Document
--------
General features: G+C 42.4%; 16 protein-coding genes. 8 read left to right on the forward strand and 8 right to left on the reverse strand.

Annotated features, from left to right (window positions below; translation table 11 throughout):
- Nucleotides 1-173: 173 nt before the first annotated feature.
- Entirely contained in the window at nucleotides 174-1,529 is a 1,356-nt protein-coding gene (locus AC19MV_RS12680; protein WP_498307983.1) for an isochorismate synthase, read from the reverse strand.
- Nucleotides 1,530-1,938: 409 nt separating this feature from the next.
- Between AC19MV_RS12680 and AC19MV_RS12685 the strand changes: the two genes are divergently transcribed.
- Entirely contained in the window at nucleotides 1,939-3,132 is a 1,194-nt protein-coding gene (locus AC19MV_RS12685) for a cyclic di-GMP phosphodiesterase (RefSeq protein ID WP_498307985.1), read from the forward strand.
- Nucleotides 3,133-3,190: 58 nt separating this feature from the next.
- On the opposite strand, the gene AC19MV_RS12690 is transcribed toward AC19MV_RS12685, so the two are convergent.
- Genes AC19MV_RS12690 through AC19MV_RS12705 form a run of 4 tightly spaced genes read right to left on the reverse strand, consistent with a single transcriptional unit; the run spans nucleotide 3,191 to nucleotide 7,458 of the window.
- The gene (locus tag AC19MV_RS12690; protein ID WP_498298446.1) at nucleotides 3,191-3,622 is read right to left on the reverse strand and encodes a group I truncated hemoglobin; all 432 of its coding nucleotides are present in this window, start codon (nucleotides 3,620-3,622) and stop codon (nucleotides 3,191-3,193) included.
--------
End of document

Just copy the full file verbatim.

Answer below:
General features: G+C 42.4%; 16 protein-coding genes. 8 read left to right on the forward strand and 8 right to left on the reverse strand.

Annotated features, from left to right (window positions below; translation table 11 throughout):
- Nucleotides 1-173: 173 nt before the first annotated feature.
- Entirely contained in the window at nucleotides 174-1,529 is a 1,356-nt protein-coding gene (locus AC19MV_RS12680; protein WP_498307983.1) for an isochorismate synthase, read from the reverse strand.
- Nucleotides 1,530-1,938: 409 nt separating this feature from the next.
- Between AC19MV_RS12680 and AC19MV_RS12685 the strand changes: the two genes are divergently transcribed.
- Entirely contained in the window at nucleotides 1,939-3,132 is a 1,194-nt protein-coding gene (locus AC19MV_RS12685) for a cyclic di-GMP phosphodiesterase (RefSeq protein ID WP_498307985.1), read from the forward strand.
- Nucleotides 3,133-3,190: 58 nt separating this feature from the next.
- On the opposite strand, the gene AC19MV_RS12690 is transcribed toward AC19MV_RS12685, so the two are convergent.
- Genes AC19MV_RS12690 through AC19MV_RS12705 form a run of 4 tightly spaced genes read right to left on the reverse strand, consistent with a single transcriptional unit; the run spans nucleotide 3,191 to nucleotide 7,458 of the window.
- The gene (locus tag AC19MV_RS12690; protein ID WP_498298446.1) at nucleotides 3,191-3,622 is read right to left on the reverse strand and encodes a group I truncated hemoglobin; all 432 of its coding nucleotides are present in this window, start codon (nucleotides 3,620-3,622) and stop codon (nucleotides 3,191-3,193) included.